The Sengoku Hime series by Gesen is based in the Sengoku Jidai (Japan's Warring States period). In this one, you generally take on the role of a strategist (whose actual level of influence varies from path to path) who serves with one of the major clans of Japan as they set out to conquer the country. Generally speaking, the balance of story to gameplay in this series is better than in the Sangoku series by the same company, but the pacing is still fairly shitty due to the intervention of the gameplay. Depending on which faction you choose (generally if you choose the Tokugawa or Toyotomi) you can get a fairly accurate replay of past events, with a lot of differing details. However, if you pick certain factions (the Oda, the Date, the Ashikaga or the Shimazu) you tend to get stories that radically diverge from history even if you ignore the issues with female clan lords and the like. This is inevitable, considering the sheer chaos of that era (the concept of the 'honorable' samurai as foreigners like to see it portrayed is a product of the Edo era that followed after Tokugawa's unification of Japan), with the betrayals, massacres, religious rebellions, and the like...
Koihime Sengoku (the new version of which I am playing right now) is also based in the same era, but, similar to the original Koihime Musou, diverges radically from history relatively early on. In particular, it should be noted that while certain famous events and relationships were deliberately reproduced for the pleasure of historical romantics (the Takedo-Uesugi rivalry, Oda Nobunaga's relationship with Mino's deceased leader, the Viper, etc), a lot more of it is different. This VN is significantly different from Koihime Musou in that it has a far darker, more violent atmosphere (lots of killing, and some of the heroines are... not good people, lol), and the protagonist is far more active as part of the story (in fact, he is the nephew of the protagonist from Shin Koihime Musou).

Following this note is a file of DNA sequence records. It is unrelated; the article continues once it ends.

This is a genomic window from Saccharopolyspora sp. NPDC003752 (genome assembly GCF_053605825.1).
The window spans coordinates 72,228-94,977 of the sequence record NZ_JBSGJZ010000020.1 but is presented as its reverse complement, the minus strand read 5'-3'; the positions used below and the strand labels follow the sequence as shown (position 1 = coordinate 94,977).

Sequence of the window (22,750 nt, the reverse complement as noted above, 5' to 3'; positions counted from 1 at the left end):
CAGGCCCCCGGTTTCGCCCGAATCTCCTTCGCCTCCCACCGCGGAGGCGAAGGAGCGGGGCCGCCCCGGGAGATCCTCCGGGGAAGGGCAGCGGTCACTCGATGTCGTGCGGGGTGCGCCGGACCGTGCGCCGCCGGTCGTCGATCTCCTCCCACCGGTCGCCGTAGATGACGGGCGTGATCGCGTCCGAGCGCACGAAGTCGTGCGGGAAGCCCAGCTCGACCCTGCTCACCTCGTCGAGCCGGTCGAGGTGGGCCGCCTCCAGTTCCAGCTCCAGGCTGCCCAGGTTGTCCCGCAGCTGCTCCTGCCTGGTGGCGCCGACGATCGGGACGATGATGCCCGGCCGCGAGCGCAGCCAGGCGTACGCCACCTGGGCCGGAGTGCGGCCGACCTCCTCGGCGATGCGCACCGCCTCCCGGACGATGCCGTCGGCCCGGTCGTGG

Kikan Bakumatsu is based in the highly-romanticized period of the fall of the Tokugawa Shogunate after Perry's 'black ships' opened Japan. It covers a lot of the political and ideological conflicts wracking Japan at the time fairly accurately, while focusing on the infamous Shinsengumi (who are often thought of as the last samurai). This period is also covered in the otomege series, Hakuoki, though the only common element between them beside that is the existence of a fantasy element. Depending on the path you choose in this one, you can radically alter history and the life and death of certain characters, but if you choose one of the Shinsengumi heroines, the basic path in life of the protagonist, Okita Soujirou, goes pretty much as history portrays (it is pretty sad).
Generally speaking, due to the depth that can be added to the setting for these stories, they tend to be good more often than most... and that is generally why I tend to look forward to them, lol. However, if you aren't a history buff, some of it will just go over your head, and the language in a VN based in these eras will frequently be incomprehensible for the inexperienced. To be blunt, anyone who reads one of these should have a degree of pre-existing knowledge if they want to really enjoy them... otherwise, it isn't nearly as fun to see how the writers choose to twist things out of shape, hahaha.